New York Fed Survey Shows Manufacturing Growth Abruptly Stalled

NEW YORK, NY - MARCH 20: A woman wearing a mask walks the Brooklyn Bridge in the midst of the coronavirus (COVID-19) outbreak on March 20, 2020 in New York City. The economic situation in the city continued to decline as New York Gov Andrew Cuomo ordered all nonessential businesses …
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The growth of the manufacturing sector in New York state abruptly and unexpectedly stalled in the first weeks of 2021, a survey from the Federal Reserve Bank of New York showed Tuesday.

After eighteen months of positive readings indicating growth, the general business conditions of the New York Fed’s Empire State Manufacturing Survey fell a steep thirty-three points to -0.7. Economists had forecast the index to decline slightly from 31.9 in December to 26, a level that would have indicated a very strong rate of growth.

The reading is the first indication of the health of the manufacturing sector in January. It is being looked to as an indicator for how the omicron surge in coronavirus infections may be impacting the economy. The survey indicates that the variant may be taking an even steeper toll than economists anticipated.T

The gauge of new orders showed a severe decline, falling 32 points to a negative five reading. That indicates orders fell. The shipments index declined to a reading of one, indicating that growth has ceased. Unfilled orders rose and delivery times continued to lengthen significantly.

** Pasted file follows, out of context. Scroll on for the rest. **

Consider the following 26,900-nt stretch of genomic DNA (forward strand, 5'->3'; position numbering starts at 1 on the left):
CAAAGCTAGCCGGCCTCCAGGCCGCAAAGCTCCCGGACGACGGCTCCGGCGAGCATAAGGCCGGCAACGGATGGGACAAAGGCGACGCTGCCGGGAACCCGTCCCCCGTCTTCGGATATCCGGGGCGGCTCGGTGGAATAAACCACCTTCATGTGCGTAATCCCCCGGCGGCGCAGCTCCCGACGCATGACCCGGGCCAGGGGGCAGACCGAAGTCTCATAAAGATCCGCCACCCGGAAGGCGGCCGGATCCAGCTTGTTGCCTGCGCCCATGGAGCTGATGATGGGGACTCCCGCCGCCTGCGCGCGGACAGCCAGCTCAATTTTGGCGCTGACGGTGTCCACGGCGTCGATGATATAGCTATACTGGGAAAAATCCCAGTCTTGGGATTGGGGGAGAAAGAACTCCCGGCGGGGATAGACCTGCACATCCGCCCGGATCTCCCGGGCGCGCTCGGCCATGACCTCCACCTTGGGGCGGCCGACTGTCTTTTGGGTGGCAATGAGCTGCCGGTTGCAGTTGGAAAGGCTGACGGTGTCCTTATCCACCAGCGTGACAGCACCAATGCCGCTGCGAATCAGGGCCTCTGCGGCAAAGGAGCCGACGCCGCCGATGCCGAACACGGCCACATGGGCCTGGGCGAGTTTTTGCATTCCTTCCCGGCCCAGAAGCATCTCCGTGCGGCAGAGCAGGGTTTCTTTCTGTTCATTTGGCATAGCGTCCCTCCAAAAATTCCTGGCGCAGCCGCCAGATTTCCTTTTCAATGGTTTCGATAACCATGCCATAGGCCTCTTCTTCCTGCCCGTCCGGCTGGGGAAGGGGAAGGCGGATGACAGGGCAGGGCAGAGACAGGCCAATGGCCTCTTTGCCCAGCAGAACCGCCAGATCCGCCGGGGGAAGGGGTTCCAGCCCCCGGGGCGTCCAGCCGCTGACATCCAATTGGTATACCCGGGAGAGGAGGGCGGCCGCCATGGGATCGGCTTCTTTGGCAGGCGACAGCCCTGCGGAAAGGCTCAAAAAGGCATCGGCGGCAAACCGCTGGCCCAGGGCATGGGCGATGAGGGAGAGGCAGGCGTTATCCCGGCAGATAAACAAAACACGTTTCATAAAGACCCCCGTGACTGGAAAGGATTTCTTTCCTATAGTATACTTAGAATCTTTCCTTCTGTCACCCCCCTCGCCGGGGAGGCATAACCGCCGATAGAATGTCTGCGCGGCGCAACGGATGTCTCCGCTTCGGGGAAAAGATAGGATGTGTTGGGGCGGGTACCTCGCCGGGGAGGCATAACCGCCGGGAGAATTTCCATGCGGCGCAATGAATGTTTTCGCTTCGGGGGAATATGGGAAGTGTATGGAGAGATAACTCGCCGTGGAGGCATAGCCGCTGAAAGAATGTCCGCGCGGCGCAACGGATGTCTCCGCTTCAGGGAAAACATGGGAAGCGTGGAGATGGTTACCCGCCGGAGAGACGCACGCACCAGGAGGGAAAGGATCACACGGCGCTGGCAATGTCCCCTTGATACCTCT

The measure of the number of employees fell five points to 16.1, and the average workweek index fell to 10.3, indicating that firms increased employment and
hours worked, albeit at a slower pace than at the end of last year.

The prices paid index edged down four points to 76.7, and the prices received index fell eight points to 37.1. Despite the declines, both price gauges indicate substantial
increases in both input prices and selling prices. Buty in a sign that the pace of inflation may be abating, the rate of those price increases has slowed.

But businesses are not confident that pricing pressure will continue to ease. The indexes for future prices paid and received rose to record highs, indicating that businesses see more inflation coming later this year.

The index for future business conditions held steady at 35.1 percent, which suggests businesses expect the drag from the infection surge will pass. The plans for capital expenditure index rose to 39.7, a multiyear high. And the index for technology spending held steady at the very strong 31.9.


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